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Crossroads residents share Hispanic culture (w/video)

By Elena Watts
May 3, 2014 at 12:03 a.m.
Updated May 4, 2014 at 12:04 a.m.

Victoria West students and ballet folklorico dancers, from left, Gabriela Garza, Lori Garza and Samantha Flores, all of Victoria, share a laugh before beginning their performance at the Cinco de Mayo celebration at DeLeon Plaza in Victoria.

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To read how Calhoun High School students celebrate Cinco de Mayo, click here.

Jorge Perez, 17, of Victoria, waited for his turn under the shade of a tent while other dancers with Victoria ISD Ballet Folklorico performed at the Cinco de Mayo celebration in DeLeon Plaza on Saturday.

The dance lieutenant was dressed in the traditional costume of the Mexican state Tamaulipas - tan, fringed suede attire with white decorative appliques. He has danced for 14 years.

"I was raised around all kinds of dancing," Perez said. "I like history, and these songs are historical."

Perez is originally from Guanajuato, Mexico, and attends dance classes to learn more when he returns to Mexico periodically.

"The dances teach us how Mexicans celebrated long ago," Perez said.

Perez choreographed the dances with the captain and instructed the nine dancers for the Cinco de Mayo performances. The group practiced three to four hours per day for two days before the event.

Cinco de Mayo is an opportunity to share Hispanic culture with the community, said Mario Vallejo, president of the Minority Business Council, which co-sponsored the event with the Victoria Chamber of Commerce.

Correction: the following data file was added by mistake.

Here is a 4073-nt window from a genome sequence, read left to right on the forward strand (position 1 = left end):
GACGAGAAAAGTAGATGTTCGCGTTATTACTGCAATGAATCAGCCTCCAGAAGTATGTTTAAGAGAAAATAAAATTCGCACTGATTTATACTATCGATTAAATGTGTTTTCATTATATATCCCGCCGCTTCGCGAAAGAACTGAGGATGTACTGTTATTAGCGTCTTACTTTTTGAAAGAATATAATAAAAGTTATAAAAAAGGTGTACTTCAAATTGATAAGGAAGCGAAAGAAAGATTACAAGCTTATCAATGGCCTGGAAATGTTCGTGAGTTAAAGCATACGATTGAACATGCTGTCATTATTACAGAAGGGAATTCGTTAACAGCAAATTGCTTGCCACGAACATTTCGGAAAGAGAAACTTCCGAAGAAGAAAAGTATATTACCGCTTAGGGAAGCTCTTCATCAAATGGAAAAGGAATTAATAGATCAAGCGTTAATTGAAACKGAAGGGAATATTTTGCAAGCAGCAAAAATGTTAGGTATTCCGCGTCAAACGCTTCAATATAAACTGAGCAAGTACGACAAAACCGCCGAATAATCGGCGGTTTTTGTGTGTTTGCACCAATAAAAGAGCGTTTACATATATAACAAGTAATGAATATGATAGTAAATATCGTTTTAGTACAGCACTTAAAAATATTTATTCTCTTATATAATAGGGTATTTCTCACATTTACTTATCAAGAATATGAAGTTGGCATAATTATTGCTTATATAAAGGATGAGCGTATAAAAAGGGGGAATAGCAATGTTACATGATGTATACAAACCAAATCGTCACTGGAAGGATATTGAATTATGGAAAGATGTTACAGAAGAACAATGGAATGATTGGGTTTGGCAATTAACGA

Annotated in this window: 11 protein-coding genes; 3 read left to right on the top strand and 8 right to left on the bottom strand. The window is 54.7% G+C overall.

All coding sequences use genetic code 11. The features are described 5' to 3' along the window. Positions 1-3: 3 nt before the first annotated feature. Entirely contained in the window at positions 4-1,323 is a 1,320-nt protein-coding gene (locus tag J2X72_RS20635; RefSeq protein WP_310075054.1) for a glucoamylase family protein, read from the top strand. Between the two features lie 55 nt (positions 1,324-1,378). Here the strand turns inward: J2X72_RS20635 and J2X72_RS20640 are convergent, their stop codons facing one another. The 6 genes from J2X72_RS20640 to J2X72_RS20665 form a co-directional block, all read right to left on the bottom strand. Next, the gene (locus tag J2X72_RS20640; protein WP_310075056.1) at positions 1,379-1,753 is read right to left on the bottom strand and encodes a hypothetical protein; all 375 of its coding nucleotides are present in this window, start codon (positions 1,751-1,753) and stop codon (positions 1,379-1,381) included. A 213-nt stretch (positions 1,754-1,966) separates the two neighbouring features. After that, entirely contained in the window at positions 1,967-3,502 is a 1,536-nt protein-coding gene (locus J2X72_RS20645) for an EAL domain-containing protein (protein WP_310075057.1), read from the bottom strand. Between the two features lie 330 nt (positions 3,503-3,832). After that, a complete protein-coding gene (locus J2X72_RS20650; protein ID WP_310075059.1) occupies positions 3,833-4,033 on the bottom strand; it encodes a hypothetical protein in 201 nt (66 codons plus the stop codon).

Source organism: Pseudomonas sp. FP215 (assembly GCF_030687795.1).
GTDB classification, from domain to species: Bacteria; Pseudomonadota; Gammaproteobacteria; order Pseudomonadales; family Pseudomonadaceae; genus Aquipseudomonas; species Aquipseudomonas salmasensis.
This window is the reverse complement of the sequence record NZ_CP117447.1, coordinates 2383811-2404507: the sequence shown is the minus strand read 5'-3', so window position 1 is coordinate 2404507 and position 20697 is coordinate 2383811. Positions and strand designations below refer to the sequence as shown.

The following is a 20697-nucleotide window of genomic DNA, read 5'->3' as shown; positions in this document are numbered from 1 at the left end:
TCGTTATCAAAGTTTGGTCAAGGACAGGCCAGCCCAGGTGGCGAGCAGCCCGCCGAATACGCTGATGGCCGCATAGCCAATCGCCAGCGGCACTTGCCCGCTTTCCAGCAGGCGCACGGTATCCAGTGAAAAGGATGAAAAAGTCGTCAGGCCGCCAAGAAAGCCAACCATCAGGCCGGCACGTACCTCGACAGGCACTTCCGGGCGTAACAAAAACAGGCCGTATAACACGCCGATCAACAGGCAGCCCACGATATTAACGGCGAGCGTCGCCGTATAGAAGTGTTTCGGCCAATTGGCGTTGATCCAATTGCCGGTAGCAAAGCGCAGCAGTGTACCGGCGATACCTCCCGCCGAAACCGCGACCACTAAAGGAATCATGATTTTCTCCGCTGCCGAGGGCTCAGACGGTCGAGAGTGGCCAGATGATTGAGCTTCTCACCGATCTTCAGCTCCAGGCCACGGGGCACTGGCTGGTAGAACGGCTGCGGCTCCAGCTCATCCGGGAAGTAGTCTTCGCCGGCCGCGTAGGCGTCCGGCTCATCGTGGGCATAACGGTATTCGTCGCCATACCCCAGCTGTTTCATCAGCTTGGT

Victoria's Cinco de Mayo celebration was free to the public. More than 8,000 people attended last year's performance, and Vallejo expected more to attend this year.

"We give scholarships in the fall to VC and UHV with the proceeds from the event," Vallejo said. "We have sponsors, and we charge for booth space."

Entertainment was provided throughout the day and evening by award-winning musicians including Jimmy Gonzalez Y Grupo Mazz, Chente Barrera, Vallejo, Los Hermanos Farias and A.S.G. Los Amigos.

Jars of Stella's Sassy Salsa, girl's tulle dresses, jewelry, purses and hair accessories were sold from tents that lined the streets.

Beer and soda accompanied an array of food options including tacos, barbacoa, turkey legs, blooming onions, funnel cakes, fried pickles, corn on the cob, kettle corn and snow cones.

Employees of Prosperity Bank supervised the row of bouncy play equipment in the children's area. Volunteers from the Boys and Girls Club of Victoria and Our Lady of Sorrows Teen Life assisted.

Morris Lee, 2, had an alligator painted on his forearm as his sister, Jasmine Lee, 11, and his mother watched.

"We came because my daughter had her last soccer game last Saturday, and I took my last exam yesterday," said Candice Lee, of Victoria. "This is a way to spend quality time together, which is very important."

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